THE ORIGIN OF SYSTEMATIC BENEVOLENCE
One of the most important decisions of the growing Adventist church was taken in 1859. The Three Angels’ Message, the truth about the sanctuary and the observance of the seventh-day Sabbath constituted a teaching different from what other Protestant churches were preaching. In 1857, the economic crisis had also affected the income of Adventist believers. Despite this, the desire to know more about the teachings of God caused members to ask for pastoral help. The few pastors that did exist focused their efforts on the weekends since the remainder of the week was spent providing sustenance for their own families. In reality, the congregations received only one or two visits a month. It was then that a commission, presided over by J. N. Andrews, met in Battle Creek, Michigan. It presented its report to the church on January 29, 1859. At this time, the practice of “systematic benevolence” was recommended. This important and historic action took place more than one hundred and fifty years go.
The question before us is this: "What were their actual findings and what did they recommend?"
The question before us is this: "What were their actual findings and what did they recommend?" The other Protestant churches highlighted the study of the New Testament because they believed the books of the Old Testament indicated more of a Jewish economy in contrast to a Christian church that had a fresh, new and different message. Thus, the Adventist pioneers also initially concentrated on the New Testament, specifically on what the Apostle Paul had recommended to the churches located in the Roman province of Galatia and to the church in Corinth. He said, “Now about the collection for God’s people: Do what I told the Galatian churches to do. On the first day of every week, each one of you should set aside a sum of money in keeping with his income, saving it up, so that when I come, no collection will have to be made” (1 Cor. 16:1,2 NIV). The pioneers discovered several significant principles in these texts:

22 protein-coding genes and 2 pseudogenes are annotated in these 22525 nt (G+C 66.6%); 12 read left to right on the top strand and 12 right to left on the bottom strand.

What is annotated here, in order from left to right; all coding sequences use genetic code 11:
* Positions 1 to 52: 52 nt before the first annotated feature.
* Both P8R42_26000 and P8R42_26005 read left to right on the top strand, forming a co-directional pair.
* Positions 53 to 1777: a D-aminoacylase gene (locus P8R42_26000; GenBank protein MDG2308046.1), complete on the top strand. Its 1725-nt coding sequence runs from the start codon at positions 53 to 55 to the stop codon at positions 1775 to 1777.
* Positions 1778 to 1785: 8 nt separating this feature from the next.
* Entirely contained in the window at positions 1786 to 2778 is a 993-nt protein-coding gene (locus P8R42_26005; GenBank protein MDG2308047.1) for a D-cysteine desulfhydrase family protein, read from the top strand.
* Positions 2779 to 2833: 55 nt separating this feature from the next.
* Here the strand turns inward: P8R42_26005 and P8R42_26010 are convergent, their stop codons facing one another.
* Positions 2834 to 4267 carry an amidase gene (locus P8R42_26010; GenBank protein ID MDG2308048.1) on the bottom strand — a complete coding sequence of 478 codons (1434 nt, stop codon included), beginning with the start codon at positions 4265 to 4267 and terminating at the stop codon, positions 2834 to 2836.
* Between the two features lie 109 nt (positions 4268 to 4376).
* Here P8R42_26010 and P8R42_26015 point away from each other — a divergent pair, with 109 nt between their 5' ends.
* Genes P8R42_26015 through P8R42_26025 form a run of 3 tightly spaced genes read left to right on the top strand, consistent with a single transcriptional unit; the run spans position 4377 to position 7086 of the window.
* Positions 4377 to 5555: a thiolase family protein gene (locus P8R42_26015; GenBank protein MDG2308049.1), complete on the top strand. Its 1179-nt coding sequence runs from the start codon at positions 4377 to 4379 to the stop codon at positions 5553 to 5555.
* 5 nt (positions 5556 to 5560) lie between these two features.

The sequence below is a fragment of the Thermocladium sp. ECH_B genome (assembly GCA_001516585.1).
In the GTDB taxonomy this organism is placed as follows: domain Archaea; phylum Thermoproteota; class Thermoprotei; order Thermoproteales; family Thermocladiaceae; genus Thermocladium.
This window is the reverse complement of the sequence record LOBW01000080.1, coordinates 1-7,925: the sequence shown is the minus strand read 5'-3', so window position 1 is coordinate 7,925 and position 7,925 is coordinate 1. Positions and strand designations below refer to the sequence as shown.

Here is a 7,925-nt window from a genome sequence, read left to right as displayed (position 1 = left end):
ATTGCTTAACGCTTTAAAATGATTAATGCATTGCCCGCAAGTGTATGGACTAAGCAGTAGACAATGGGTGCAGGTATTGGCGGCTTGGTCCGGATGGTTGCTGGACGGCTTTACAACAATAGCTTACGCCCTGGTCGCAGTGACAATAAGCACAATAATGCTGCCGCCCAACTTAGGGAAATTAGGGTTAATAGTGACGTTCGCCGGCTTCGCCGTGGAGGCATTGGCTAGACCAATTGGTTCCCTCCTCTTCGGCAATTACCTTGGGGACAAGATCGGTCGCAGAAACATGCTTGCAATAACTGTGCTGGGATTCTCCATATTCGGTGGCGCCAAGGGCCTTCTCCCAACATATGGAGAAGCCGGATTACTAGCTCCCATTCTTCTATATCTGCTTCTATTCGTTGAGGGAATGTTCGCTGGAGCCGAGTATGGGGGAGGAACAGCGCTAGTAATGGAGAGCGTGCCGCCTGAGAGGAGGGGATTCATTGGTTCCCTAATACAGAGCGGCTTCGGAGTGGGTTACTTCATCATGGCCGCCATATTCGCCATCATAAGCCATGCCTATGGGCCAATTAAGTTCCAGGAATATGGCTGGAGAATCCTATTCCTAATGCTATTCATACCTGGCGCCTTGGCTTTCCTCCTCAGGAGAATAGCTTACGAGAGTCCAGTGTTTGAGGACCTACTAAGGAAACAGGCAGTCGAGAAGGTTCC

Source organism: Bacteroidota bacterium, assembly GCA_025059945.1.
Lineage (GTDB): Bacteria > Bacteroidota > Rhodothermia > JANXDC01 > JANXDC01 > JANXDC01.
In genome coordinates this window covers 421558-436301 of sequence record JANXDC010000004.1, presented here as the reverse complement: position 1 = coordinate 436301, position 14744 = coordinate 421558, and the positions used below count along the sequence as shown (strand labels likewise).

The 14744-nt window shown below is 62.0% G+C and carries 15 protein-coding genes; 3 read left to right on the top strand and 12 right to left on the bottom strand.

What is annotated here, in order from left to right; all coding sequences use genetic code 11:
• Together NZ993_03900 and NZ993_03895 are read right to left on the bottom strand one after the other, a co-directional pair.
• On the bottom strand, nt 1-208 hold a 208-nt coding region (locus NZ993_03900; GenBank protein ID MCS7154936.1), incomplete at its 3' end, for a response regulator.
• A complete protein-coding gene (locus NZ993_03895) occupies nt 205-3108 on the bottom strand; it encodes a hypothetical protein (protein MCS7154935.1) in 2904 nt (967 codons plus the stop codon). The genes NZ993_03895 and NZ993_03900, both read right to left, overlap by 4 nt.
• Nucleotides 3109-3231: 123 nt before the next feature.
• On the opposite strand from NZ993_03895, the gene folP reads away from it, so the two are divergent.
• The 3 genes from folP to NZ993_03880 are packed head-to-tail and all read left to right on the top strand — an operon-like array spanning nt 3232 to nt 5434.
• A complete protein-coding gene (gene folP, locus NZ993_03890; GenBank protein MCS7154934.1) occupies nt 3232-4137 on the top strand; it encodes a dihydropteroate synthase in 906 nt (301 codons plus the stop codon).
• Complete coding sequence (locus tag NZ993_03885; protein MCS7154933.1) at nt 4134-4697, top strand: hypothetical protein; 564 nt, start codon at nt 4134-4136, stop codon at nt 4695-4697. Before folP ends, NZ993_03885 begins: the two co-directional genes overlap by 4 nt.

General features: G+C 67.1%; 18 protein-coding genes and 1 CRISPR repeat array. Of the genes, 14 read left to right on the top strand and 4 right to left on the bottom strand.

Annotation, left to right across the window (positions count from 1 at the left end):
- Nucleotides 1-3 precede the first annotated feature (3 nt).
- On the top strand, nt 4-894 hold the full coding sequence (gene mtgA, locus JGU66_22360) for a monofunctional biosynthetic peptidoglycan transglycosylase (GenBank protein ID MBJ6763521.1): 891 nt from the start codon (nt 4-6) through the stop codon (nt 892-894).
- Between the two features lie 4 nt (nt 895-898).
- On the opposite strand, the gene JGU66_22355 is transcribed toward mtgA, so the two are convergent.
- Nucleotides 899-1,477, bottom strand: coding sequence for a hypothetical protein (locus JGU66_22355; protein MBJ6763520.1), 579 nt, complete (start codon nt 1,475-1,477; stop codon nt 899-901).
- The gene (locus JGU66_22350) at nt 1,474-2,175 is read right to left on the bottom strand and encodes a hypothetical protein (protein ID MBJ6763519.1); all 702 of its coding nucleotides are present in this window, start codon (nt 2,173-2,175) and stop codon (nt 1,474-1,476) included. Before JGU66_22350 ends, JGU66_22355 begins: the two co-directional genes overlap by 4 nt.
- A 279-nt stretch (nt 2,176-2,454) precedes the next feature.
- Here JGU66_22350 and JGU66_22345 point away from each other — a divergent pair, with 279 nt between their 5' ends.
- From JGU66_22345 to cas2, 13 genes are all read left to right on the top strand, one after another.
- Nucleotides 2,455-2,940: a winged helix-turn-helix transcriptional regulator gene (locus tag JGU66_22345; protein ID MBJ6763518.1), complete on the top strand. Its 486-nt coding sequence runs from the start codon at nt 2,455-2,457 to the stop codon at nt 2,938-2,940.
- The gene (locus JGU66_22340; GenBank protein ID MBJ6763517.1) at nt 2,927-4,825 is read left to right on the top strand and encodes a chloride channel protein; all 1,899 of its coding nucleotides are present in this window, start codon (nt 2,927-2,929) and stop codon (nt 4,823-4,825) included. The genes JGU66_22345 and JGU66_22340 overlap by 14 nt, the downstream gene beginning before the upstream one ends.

1. They noticed that Paul indicated a principle of regularity (“the first day of every week”). Why the first day of the week? At that time (57 C.E.), the governing power was Imperial Rome. Its pagan religion recognized Sunday as the day of the sun—an important day for their religion and for commerce.
The decision to give to the Lord was not to be made at the last minute, as the offering was being collected. It was something that had to be considered at home and set aside according to the dictates of their hearts.
2. In the text, they noticed that the apostle also indicated the principle of participation (“each one of you”). Even though some received a greater income and others received less, every one had the opportunity to feel part of the church and part of the mission.
3. The third principle they noticed was that of foresight and the need to plan ahead (“set aside a sum of money”). The decision to give to the Lord was not to be made at the last minute, as the offering was being collected. It was something that had to be considered at home and set aside according to the dictates of their hearts.
4. The fourth was the principle of proportion (“in keeping with his income”). It was not expected that everyone give the same amount because they did not all receive the same. It was logical that those who received more were in a better position to be able to contribute more. It was not fair to require the poor to give the same amount as those who had more resources.
5. The fifth was the principle of promotion. Behind this concept lies the question of how frequently and how intensely promotion should be done. In comparison with Bible study and the preaching of the Word, how much time should be dedicated to promotion? The apostle was clear in his recommendation: The service should be dedicated principally to worship and spiritual development. Thus, the apostle indicates, “When I come no collection will have to be made” (1 Cor. 16:1,2 NIV).
Today, more than one hundred and fifty years after that historic decision of the early Adventist church (1859), we see a world church that is able to use modern means of communication to proclaim the Three Angel’s Message to every nation, tribe and people twenty-four hours a day, seven days a week. Those principles that were discovered by the Adventist pioneers are still valid, practical and applicable in our day. The church today must be careful to preserve, not only its historical inheritance of Bible study and the proclamation of the message, but also the practice of these vital principles of systematic benevolence.